"One thing we don't see, is these drownings happening when there is a lifeguard on duty, because that's their responsibility is to be counting heads, to be watching children, to look for a child that might be in distress.Î¾ And most of these drownings is in backyard pools, apartment pools, or anywhere near a body of water where there's not going to be a lifeguard on duty."
"These are pretty predictable events and very preventable events."
Dr. Joan Shook heads the Department of Pediatrics at Baylor College of Medicine. She is also chief of emergency medicine and chief safety officer at Texas Children's Hospital.
"This is a tragedy that cuts across all lines. Every single ethnic group is involved, every single socio-economic group is involved. It's something that can happen to anyone."
Some parents watching kids at the pool, believe they will be alerted to a drowning with a cry for help...or splashing. Shook says that's a big misconception.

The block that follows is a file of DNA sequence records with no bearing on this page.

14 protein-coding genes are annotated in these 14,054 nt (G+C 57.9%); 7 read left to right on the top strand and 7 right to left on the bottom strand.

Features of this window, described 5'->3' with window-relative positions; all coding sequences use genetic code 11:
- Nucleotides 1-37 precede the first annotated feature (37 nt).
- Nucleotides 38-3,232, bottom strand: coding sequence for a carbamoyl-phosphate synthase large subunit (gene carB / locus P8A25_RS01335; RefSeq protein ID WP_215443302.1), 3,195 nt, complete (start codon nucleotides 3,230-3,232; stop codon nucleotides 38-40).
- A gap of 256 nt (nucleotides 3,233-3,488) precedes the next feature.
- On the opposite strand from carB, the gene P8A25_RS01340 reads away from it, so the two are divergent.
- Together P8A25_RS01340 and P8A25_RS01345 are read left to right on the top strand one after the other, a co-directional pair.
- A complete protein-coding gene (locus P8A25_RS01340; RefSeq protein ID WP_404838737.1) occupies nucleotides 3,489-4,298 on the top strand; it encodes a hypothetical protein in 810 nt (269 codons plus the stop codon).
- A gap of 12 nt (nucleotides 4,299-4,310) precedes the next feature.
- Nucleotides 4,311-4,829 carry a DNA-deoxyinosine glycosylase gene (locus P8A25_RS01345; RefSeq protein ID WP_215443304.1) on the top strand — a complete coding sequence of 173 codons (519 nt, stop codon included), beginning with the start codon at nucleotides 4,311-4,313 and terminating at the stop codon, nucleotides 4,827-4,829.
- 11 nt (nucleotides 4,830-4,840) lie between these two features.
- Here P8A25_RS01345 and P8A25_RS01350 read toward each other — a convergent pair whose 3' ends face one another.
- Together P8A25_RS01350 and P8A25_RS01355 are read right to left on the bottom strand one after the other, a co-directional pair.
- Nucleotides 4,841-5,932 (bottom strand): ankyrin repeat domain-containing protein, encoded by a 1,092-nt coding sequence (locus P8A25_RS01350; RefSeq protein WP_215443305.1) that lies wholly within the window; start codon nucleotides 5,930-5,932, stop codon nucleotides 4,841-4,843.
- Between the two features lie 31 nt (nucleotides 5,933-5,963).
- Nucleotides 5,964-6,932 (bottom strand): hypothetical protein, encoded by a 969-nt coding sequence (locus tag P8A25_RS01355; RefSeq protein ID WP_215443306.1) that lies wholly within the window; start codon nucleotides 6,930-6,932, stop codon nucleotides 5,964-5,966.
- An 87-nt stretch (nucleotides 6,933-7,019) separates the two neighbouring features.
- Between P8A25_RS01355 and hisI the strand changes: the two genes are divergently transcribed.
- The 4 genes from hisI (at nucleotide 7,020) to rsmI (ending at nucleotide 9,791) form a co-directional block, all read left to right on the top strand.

"Children tend to just slip under the water silently, and then somebody observes them at the bottom of the pool. There must be somebody at the pool site, who's whole job is to be observing the people in the pool. And that means no telephone, no cell phone, no texting, no alcohol. Their real focus has to be a hundred percent on those children in the pool."
Dr Kim Chung is a pediatrician with the University of Texas, Houston Medical School. As a member of the Houston-Harris County Child Fatality Review Team, she says teaching kids how to swim is important.
"And at the same time when they're taking the swimming lessons, they will also be learning about water safety. So, children should be given lessons about water safety, at the same time, when parents, adults should be closely supervising these children."
More information on child safety and pools can be found at www.safekids.org.
Pat Hernandez, KUHF...Houston Public Radio News.